Ayurvedic yoga is a school of classical yoga in which yoga practices are tailored to the individual constitutional needs of each student. An ayurvedic yoga practice may incorporate yoga asanas, or poses, but it usually also incorporates pranayama, or breathing exercises, as well as dietary and lifestyle considerations. The goal of this type of yoga is generally to promote physical, mental, emotional, and spiritual health. The ayurvedic focus of this school of yoga typically refers to the system of ayurvedic medicine, which recognizes three doshas, or constitutional types, known as pitta, vata, and kapha.
Wwhile most people possess qualities of all three of these constitutional types, one or two types usually dominate the person's physiology and mental state. According to the ayurvedic system, a person's physical, psychological, and spiritual needs and preferences may vary depending on their constitutional type. Ayurvedic yoga typically seeks to help students create a yoga practice uniquely suited to their needs.
Many yoga teachers and practitioners believe that ayurvedic considerations once formed an integral part of the study of traditional yoga. Different yoga poses are believed to have considerably different effects on the mind and body. Students are believed to benefit more from the practice of yoga if they choose poses and breathing exercises that support the needs of their physical constitutions.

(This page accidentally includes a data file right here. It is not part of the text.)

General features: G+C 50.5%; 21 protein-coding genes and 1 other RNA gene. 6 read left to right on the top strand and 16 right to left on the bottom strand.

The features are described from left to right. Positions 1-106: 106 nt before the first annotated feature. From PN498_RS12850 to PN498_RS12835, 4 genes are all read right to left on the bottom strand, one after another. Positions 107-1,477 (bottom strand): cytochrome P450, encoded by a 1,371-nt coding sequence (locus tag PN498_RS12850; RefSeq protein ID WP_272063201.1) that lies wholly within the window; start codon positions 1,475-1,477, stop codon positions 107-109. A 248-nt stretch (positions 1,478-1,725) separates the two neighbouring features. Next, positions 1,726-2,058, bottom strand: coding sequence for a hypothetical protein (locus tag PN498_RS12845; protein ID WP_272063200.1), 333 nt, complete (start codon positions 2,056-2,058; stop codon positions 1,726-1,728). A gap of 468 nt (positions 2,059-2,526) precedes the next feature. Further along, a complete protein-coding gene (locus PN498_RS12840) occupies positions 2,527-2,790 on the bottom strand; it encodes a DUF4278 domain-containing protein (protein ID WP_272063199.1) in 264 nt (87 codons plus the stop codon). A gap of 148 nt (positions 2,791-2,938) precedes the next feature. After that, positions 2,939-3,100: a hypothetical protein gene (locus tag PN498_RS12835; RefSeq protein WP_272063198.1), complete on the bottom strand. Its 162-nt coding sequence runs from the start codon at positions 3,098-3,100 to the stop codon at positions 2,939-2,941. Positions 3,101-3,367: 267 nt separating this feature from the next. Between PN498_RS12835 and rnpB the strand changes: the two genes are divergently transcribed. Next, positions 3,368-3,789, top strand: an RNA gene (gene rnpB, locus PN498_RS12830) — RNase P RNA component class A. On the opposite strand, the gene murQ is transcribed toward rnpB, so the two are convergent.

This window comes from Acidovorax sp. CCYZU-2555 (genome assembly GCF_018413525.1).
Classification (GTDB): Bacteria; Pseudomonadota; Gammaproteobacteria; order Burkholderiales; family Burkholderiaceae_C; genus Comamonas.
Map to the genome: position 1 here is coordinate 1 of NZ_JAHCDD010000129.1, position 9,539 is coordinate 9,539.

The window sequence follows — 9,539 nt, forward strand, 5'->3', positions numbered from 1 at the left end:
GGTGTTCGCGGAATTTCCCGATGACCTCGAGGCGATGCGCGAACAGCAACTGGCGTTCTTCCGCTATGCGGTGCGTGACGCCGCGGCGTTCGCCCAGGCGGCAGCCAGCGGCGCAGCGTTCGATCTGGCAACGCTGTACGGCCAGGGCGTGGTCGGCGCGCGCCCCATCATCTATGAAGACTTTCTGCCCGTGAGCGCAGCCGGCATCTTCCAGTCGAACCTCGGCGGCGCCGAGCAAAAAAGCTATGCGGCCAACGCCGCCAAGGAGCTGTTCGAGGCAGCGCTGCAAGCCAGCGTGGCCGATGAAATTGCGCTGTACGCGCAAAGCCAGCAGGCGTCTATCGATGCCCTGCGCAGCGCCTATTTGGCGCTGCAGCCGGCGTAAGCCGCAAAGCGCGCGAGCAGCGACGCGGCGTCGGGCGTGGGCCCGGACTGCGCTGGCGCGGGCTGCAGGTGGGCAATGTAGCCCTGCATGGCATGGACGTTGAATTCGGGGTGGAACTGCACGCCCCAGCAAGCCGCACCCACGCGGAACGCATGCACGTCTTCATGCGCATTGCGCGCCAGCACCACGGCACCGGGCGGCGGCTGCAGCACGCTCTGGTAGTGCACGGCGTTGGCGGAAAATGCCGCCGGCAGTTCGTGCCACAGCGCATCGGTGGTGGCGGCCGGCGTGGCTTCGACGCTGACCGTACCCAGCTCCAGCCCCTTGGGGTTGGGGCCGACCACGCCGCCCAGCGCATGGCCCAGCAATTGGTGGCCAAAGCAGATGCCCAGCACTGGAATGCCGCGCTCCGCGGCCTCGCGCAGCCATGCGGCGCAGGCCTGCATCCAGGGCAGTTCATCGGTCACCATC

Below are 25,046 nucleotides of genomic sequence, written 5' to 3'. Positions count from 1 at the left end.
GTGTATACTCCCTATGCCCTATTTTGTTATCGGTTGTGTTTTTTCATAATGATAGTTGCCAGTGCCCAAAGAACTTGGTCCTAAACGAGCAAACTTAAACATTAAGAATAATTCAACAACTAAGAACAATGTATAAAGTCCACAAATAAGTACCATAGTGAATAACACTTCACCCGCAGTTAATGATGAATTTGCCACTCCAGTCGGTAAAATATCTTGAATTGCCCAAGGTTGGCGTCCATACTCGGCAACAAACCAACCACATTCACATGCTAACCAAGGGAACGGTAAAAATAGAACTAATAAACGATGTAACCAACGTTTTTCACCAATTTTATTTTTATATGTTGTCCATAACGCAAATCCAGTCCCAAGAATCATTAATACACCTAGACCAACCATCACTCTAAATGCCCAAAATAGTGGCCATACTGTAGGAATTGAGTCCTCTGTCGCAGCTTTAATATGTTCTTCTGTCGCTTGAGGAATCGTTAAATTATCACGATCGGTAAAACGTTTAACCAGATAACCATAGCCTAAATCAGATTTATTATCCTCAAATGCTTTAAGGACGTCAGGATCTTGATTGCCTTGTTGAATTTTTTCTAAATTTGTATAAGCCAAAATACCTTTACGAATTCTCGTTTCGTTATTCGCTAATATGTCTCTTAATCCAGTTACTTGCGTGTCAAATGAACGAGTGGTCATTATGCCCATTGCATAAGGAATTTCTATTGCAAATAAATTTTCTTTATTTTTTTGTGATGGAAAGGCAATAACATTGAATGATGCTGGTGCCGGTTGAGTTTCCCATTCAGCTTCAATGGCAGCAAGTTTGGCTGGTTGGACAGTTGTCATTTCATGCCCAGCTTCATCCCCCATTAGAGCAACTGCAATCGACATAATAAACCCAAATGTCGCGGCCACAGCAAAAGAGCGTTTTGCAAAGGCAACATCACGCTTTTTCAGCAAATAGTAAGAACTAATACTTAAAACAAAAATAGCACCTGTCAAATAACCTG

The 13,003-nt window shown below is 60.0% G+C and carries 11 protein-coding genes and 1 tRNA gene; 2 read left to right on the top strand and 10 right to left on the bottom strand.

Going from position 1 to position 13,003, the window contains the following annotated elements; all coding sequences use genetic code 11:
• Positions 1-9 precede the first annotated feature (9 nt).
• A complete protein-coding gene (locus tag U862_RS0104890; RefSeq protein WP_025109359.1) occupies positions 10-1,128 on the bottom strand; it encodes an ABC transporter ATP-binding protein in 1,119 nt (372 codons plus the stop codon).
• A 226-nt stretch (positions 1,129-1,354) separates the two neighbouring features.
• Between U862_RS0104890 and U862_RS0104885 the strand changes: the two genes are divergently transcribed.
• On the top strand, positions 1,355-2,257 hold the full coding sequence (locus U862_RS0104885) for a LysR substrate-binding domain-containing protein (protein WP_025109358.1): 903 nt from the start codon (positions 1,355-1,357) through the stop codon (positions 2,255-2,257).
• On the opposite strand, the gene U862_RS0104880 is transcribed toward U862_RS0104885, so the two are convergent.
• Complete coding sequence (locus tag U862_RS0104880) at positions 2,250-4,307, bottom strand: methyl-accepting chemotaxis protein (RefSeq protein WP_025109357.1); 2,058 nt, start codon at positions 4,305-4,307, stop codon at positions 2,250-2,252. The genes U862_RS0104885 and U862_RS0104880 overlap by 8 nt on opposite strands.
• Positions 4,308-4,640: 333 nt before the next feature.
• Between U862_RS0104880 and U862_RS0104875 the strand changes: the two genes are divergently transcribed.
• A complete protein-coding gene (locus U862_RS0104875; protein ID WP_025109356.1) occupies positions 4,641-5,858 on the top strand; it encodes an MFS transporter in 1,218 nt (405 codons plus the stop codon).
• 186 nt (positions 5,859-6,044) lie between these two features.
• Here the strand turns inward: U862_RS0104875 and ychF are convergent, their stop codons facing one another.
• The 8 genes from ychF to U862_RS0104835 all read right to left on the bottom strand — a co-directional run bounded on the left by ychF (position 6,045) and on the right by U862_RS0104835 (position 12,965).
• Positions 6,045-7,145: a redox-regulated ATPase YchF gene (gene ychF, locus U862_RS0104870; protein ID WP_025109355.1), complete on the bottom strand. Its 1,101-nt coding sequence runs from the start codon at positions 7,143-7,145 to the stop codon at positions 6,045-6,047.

The combined characteristics of the series of poses chosen can also be used to support an individuals student's ayurvedic constitution. A kapha dosha may prefer a series of poses that builds muscle strength, while a pitta dosha may choose an interesting, varied series with aerobic benefits. Vatta doshas generally prefer a series of more spiritually oriented, restorative yoga poses.
The intensity of one's yoga practice, as well as the sequence of poses chosen during a specific practice, may also be varied from season to season in ayurvedic yoga. Muscle-strengthening poses are seen as most beneficial during the winter months, while varied, aerobic sequences may be pursued during the summer months. A restorative, spiritually focused practice is often advocated during the autumn and spring seasons.
Dietary and lifestyle considerations may also form a part of ayurvedic yoga. The system of ayurvedic medicine generally recommends that each person follow the diet most acceptable to the qualities of their dosha. Sleep and exercise patterns can also be adjusted to better support an individual's dosha. Ayurvedic medicine teaches that imbalances in the doshas can lead to illness, such that maintaining the diet and lifestyle most appropriate to one's dosha can help support optimum physical and mental health.